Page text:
“There [are] some misconceptions that people want pity or attention,” George says. “Nobody is doing that. Nobody wants people to know. It’s very vulnerable to come forward with this.”
Jordin Manning, a sophomore majoring in psychology, a sexual assault survivor and an activist who participates in the Kent State organization Students Against Sexual Assault’s (SASA) rallies and helps to update and create policies with them, says the movement, though powerful, has its pitfalls.
“I’m glad the #MeToo movement is happening,” Manning says. “However, I see hypocrisy when an actress goes and stars in a movie with Woody Allen and use excuses like they don’t have a choice.”
Dang says she thinks some people are scared to be a part of the movement because they don’t want people to know they’ve been assaulted.
“Don’t compare your experience to others,” George says. “If it affects you in any way, you have the right to feel that. Everyone heals and reacts to it differently.”
According to RAINN, 994 perpetrators out of every 1,000 rapes will walk free. Only about 310 of those crimes are reported to police.
“There is a lack of a justice system, and even if someone reports it, they still have to live with what happened to them,” Manning says. “Reporting is scary, and even getting a rape kit doesn’t really show a sexual assault happened.”
Jennifer O’Connell, the director of Sexual and Relationship Violence Support Services (SRVSS) at Kent State, believes the #MeToo movement has launched a trend of believing survivors and has helped survivors want to speak up and seek help, even if they aren’t officially reporting the incident.
“#MeToo is helping survivors see they are not the only one,” O’Connell says. “It is hard to say if reports will go up, but it is helping bystanders see this is a bigger issue and these aren’t isolated incidents.”
O’Connell estimates about 20 percent of students will file an actual report, but about 40 to 50 percent will seek support. SRVSS can walk survivors through filing a report, if they wish to do so, or point them in the direction of Student Legal Services.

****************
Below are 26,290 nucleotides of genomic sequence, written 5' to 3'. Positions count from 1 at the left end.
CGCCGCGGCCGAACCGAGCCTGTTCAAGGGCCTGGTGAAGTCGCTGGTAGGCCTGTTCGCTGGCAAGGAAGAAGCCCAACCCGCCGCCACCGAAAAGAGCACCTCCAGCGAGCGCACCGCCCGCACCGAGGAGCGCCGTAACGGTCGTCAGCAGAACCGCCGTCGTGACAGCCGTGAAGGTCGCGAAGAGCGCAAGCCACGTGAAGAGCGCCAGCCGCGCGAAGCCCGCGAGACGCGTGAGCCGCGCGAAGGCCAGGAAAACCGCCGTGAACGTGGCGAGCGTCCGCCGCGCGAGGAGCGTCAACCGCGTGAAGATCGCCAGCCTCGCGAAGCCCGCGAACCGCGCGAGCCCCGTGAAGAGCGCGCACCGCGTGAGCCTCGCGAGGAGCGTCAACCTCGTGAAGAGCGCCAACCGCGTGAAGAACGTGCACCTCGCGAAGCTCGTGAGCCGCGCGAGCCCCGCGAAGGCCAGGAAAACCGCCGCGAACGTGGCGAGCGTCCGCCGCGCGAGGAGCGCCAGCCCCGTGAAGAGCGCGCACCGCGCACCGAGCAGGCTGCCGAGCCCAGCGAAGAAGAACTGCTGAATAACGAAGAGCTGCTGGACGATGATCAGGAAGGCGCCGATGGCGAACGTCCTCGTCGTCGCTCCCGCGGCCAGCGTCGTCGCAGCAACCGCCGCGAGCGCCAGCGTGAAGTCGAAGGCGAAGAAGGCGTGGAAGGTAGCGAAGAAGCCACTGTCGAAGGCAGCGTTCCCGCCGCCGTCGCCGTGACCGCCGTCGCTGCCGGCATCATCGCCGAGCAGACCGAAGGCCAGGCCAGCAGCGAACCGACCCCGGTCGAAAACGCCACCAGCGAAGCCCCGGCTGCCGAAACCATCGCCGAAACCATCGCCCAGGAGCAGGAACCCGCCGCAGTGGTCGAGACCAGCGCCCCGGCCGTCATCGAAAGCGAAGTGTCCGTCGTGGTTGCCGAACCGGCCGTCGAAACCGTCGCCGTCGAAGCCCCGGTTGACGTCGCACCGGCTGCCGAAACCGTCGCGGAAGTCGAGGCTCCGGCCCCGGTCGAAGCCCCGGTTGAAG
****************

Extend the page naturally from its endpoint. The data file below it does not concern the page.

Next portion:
SRVSS, located in the Williamson House, is open to anyone in the Kent State community and can provide support and resources such as crisis intervention, adjudication support, academic intervention and awareness.
O’Connell explains reporting sexual assault has a lot of barriers and may not be the best option for a survivor. However, she encourages survivors to speak to someone and seek support.
SRVSS ofers crisis support at any point after assault, from immediately after to years following the incident. They provide privacy and allow students to come in and remain anonymous if they wish. SRVSS can help students with academic accommodation, finding safe housing and has hot lines and counseling available for them.
Dang says survivors should know there are always people there to support them, and it is very important for women and survivors to stick together and support one another.
Coming to Kent State for a fresh start after her attack at Bowling Green, Angell says she has finally been able to open up about her experiences and is taking her life back.
“I personally wasn’t able to talk about it at all, but I just got over that,” Angell says. “I wanted to share my story, just to give people a heads up that it can happen. A lot of people think, ‘Oh, it won’t happen to me,’ but it does. It’s good to know there’s someone who cares about your story.”